'But-For' Causation Required for FCA Retaliation Cases
After climbing up the corporate ladder, Marie DiFiore had a great fall.
She was newly promoted to director of marketing at a drug company, but started to have problems with co-workers and certain "off-label" products. When the company put her on probation, she quit.
DiFiore sued for wrongful discharge and retaliation under the False Claims Act, but a trial court ruled against her. On appeal in DiFiore v. CSL Behring, the U.S. Third Circuit Court of Appeals said the judge got it right.
DiFiore complained that the employer had marketed drugs for off-label uses. "Off-label" use is the unapproved use of an approved drug, or the use of a drug for purposes other than those that have been approved by the FDA.
At trial, DiFiore said, the judge erred in jury instructions. To win her case, the judge said, the plaintiff had to prove that she wouldn't have lost her job "but-for" her complaints about the off-label drugs.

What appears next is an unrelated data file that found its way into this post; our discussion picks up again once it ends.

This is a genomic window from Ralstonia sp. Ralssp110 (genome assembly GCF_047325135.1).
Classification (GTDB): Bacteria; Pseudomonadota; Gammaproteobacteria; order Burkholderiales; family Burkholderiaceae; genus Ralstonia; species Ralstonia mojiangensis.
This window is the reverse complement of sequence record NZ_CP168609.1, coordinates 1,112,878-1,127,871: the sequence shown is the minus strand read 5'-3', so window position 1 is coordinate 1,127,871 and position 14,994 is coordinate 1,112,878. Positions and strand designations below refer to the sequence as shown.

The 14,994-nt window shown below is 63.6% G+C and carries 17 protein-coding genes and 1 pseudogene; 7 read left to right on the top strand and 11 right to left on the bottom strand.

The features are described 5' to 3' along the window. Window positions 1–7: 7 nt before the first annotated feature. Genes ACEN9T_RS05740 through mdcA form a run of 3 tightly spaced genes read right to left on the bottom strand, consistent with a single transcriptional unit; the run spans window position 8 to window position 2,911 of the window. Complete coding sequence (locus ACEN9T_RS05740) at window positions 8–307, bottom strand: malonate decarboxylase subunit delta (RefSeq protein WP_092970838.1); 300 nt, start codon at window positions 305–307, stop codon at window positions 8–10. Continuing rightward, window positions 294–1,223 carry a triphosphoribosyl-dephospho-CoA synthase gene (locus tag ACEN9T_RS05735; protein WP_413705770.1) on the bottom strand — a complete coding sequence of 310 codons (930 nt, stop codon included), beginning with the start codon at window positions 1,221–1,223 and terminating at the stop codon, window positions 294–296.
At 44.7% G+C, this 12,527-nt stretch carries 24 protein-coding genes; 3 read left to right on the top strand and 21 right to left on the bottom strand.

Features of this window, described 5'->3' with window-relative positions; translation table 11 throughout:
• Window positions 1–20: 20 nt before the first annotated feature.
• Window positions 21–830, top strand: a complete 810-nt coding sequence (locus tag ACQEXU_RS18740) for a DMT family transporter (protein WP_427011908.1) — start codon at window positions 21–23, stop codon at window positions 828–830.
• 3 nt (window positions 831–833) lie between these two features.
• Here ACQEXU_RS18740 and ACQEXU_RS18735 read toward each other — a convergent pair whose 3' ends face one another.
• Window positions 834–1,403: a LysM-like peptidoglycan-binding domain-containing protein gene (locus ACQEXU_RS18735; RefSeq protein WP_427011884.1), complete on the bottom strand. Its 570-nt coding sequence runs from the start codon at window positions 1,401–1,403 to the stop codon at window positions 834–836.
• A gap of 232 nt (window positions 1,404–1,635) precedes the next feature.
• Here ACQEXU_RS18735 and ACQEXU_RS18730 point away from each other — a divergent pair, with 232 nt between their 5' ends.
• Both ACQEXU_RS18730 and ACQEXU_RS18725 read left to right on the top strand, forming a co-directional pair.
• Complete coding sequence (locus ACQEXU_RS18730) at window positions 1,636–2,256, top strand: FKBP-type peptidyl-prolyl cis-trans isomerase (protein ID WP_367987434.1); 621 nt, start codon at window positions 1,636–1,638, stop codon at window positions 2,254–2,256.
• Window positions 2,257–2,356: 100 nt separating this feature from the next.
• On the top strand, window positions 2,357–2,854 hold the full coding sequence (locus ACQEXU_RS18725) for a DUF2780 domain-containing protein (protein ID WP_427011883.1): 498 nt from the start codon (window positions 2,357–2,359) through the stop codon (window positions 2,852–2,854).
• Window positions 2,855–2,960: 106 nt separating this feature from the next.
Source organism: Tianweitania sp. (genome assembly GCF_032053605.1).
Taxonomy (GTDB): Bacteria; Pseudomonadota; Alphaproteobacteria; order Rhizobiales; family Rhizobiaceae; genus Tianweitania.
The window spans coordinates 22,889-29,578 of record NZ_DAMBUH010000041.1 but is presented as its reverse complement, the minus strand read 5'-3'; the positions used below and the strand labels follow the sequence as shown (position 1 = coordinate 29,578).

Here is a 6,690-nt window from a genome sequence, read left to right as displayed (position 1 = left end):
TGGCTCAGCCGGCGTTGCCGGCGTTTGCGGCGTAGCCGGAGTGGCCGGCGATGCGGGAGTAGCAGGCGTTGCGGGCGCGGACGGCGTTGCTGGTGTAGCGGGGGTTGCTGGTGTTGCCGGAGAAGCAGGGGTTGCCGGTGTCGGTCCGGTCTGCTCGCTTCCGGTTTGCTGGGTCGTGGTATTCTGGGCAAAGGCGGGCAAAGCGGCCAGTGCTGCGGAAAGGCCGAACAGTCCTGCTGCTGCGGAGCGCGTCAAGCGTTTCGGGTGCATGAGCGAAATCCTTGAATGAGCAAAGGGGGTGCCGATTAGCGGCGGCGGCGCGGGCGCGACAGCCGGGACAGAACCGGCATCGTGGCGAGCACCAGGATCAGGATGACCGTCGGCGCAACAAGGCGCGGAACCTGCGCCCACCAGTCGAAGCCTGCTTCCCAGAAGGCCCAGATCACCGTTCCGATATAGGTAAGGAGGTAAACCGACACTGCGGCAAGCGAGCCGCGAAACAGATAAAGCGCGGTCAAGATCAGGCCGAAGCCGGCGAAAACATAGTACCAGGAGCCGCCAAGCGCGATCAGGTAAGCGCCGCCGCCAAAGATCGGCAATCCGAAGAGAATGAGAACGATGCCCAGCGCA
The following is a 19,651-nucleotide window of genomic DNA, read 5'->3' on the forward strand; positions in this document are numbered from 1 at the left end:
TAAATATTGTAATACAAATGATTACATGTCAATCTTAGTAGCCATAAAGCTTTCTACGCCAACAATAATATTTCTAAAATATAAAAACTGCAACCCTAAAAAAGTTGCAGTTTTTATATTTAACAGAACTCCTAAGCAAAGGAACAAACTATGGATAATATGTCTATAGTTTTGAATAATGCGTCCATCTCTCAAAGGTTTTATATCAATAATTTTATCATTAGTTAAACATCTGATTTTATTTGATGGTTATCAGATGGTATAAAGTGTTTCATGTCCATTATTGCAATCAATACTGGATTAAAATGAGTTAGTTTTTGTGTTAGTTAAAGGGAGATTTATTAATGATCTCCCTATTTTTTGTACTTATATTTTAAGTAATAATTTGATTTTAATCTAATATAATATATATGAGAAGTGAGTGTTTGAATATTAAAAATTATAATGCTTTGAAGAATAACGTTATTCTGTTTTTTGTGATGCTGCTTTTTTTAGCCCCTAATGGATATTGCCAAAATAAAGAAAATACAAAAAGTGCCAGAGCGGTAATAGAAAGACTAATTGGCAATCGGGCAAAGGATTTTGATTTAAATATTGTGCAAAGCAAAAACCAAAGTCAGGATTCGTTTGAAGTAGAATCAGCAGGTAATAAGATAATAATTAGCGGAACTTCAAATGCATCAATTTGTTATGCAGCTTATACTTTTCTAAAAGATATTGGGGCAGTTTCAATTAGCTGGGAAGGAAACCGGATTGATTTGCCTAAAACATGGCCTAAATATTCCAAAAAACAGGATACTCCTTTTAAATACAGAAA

The jury considered incidents surrounding two warning letters, a performance review and probation terms. The probation conditions, which centered on relations and communications with co-workers, were key.
Under the plan, DiFiore was given 45 days to improve. But one week later, she resigned.
In her lawsuit, DiFiore said she should have been able to show her whistleblowing was a "motivating factor" -- not the only reason -- in the employer's actions.
However, the Third Circuit said the more exacting "but-for" standard applies in an FCA case. DiFiore's job ended because she quit, the court noted.
"She may have been subjected to difficult or unpleasant working conditions, but these conditions fall well short of unbearable," the appeals court said. "Importantly, DiFiore did not sufficiently explore alternative solutions or means of improving her situation."
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